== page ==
“That’s my thing: It’s part of my industrial-design language, the readymade,” he tells me. “You know, I would say Duchamp is my lawyer.” He goes on. “I’m translating things which have been proven as fact in art and translating that into fashion, streetwear. I like the idea of finding different unused parts of industrial design in 2017. What haven’t we seen? What can it offer to fashion, or design, or both?” Even before Off-White, he was experimenting with reappropriation: After the Fendi internship, he started screen-printing on $40 dead-stock Rugby Ralph Lauren flannel shirts and selling them for $550. He called the line Pyrex Vision.
He is always in pursuit of what comes next, multitasking to the point of distraction (“I’m not paying attention, but I am listening,” he tells his friends). That said, “Fashion is kinda a joke,” he says. “I don’t get too bogged down in the clothes. For me, it’s one big art project, just a canvas to show that fashion should have a brand which has someone behind it who cares about different contexts. Social things.” This authenticity hunt, more than anything else about Abloh, seems exhausting, a boundaryless focus group. (DM him!) “Brands try to have a voice” on social media, observes Stanescu. “And it never works because it is never real, it comes from a branding machine. With Off-White, it’s all Virgil’s voice.”
The big question is whether his iterative, cut-and-paste, fanboy fashion voice would work at an established house like Givenchy, which was itself remade by Tisci, another onetime upstart with a crowd of celebrity friends and even more Instagram followers (1.8 million). Worth noting: Not everyone is so enamored with his originality. He collects Raf Simons, but Simons said recently that it’s not reciprocal: “He’s a sweet guy. I like him a lot actually. But I’m inspired by people who bring something that I think has not been seen, that is original.”
But Abloh has a story to tell, and is willing to learn.
In December, I saw Abloh in Miami Beach during Art Basel. He was there DJ-ing, giving talks, and premiering his furniture, including a table — which, given that it was partially held up by a pile of gravel, wasn’t terribly useful as a table — at the Design Fair. He was half an hour late for breakfast, at the Edition Hotel, but when he arrived, he got right to it. Talking.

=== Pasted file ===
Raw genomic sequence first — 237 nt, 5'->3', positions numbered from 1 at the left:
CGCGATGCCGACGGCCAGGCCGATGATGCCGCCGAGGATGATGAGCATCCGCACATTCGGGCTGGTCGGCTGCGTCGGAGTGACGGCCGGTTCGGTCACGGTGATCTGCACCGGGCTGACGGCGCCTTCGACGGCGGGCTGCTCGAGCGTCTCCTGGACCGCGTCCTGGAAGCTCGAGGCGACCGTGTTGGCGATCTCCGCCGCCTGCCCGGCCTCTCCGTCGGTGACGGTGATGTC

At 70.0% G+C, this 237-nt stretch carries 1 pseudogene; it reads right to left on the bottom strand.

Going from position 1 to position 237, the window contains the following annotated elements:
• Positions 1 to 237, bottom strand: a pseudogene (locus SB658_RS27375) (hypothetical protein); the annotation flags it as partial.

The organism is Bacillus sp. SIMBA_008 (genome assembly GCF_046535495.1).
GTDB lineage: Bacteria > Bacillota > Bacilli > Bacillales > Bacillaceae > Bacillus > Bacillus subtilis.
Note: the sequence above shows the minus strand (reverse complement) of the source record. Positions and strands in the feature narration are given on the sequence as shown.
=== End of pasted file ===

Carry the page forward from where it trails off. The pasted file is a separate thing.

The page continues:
“My big premise is current culture, the young people providing content, you know,” he says. He goes on, wondering, “Are we young designers, living up to” our potential? Or “are we just making things which are cool? Are we past the threshold of artistically viable, and in the threshold of incredibly important work? And I think that me as a creator, that’s my drive, actually. I don’t think I’ve achieved anything. I’m trying to learn by doing and get this crescendo, I guess, of making culturally important things in the same way that Basquiat or Warhol did.”
Okay, sometimes his intellectualizing of the mundane can sound like mundane intellectualizing. To wit: What is Off-White? “Never deciding. Staying in between two things, not trying to go left or right. That’s my magic: That’s how I get the balance between is it chic or is it street? Is it Canal Street or is it Madison Avenue? The ultimate, I think, is Phoebe Philo at Céline, because it is so layered.” And that’s where he sees himself: in these interstitial spaces, presumably posting on Instagram from them.
I ask him about his table. “The table isn’t all that functional,” he admits. “There are functional things about it. The feet are like a stack of drywall and a stack of stone. My goal was to blur the line between furniture and a piece of art.” So where would you use it? “I’d put it in a design studio. Or an agency. But also if I was superrich and wanted to own a nonfunctional table.” He looks around with a little smile on his face, clearly pleased to be somewhere he didn’t expect to be, so far from where he grew up.
Recently, I’m looking at his Twitter, and he’s giving a bit of advance notice to his followers: “upcoming fw17 women’s Off-White™ collection titled ‘NOTHING NEW’ showing in paris, france march 2nd at 9 pm palais de tokyo. youth invited.”
*This article appears in the February 6, 2017, issue of New York Magazine.